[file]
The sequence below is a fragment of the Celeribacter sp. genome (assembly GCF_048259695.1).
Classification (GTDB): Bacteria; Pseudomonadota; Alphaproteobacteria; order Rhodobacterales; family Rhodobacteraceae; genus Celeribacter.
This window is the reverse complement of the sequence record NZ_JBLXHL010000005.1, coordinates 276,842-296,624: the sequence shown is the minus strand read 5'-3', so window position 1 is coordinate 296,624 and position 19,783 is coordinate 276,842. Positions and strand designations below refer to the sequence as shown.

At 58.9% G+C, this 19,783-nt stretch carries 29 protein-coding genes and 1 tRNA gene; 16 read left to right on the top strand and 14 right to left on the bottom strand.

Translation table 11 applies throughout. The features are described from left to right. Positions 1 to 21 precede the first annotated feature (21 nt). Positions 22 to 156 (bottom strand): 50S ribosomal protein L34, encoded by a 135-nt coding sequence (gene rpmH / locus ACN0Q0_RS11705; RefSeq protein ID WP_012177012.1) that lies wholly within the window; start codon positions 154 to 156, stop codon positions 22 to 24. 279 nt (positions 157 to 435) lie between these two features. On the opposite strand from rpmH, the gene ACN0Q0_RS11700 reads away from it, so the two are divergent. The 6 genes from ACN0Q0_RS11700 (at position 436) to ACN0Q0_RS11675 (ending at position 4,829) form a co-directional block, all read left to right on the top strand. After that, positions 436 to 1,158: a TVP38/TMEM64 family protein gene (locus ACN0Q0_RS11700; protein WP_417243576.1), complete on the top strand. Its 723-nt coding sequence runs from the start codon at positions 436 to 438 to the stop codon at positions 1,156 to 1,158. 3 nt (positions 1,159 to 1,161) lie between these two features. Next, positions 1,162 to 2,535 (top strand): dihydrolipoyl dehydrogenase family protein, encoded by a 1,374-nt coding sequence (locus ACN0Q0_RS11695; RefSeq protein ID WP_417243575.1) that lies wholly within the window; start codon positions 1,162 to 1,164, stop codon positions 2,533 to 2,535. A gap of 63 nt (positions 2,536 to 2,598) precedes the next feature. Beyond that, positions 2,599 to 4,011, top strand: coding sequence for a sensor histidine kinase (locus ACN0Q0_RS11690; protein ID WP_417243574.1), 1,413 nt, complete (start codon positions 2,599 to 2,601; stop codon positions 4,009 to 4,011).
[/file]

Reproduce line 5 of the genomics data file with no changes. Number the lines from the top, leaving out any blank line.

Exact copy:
Translation table 11 applies throughout. The features are described from left to right. Positions 1 to 21 precede the first annotated feature (21 nt). Positions 22 to 156 (bottom strand): 50S ribosomal protein L34, encoded by a 135-nt coding sequence (gene rpmH / locus ACN0Q0_RS11705; RefSeq protein ID WP_012177012.1) that lies wholly within the window; start codon positions 154 to 156, stop codon positions 22 to 24. 279 nt (positions 157 to 435) lie between these two features. On the opposite strand from rpmH, the gene ACN0Q0_RS11700 reads away from it, so the two are divergent. The 6 genes from ACN0Q0_RS11700 (at position 436) to ACN0Q0_RS11675 (ending at position 4,829) form a co-directional block, all read left to right on the top strand. After that, positions 436 to 1,158: a TVP38/TMEM64 family protein gene (locus ACN0Q0_RS11700; protein WP_417243576.1), complete on the top strand. Its 723-nt coding sequence runs from the start codon at positions 436 to 438 to the stop codon at positions 1,156 to 1,158. 3 nt (positions 1,159 to 1,161) lie between these two features. Next, positions 1,162 to 2,535 (top strand): dihydrolipoyl dehydrogenase family protein, encoded by a 1,374-nt coding sequence (locus ACN0Q0_RS11695; RefSeq protein ID WP_417243575.1) that lies wholly within the window; start codon positions 1,162 to 1,164, stop codon positions 2,533 to 2,535. A gap of 63 nt (positions 2,536 to 2,598) precedes the next feature. Beyond that, positions 2,599 to 4,011, top strand: coding sequence for a sensor histidine kinase (locus ACN0Q0_RS11690; protein ID WP_417243574.1), 1,413 nt, complete (start codon positions 2,599 to 2,601; stop codon positions 4,009 to 4,011).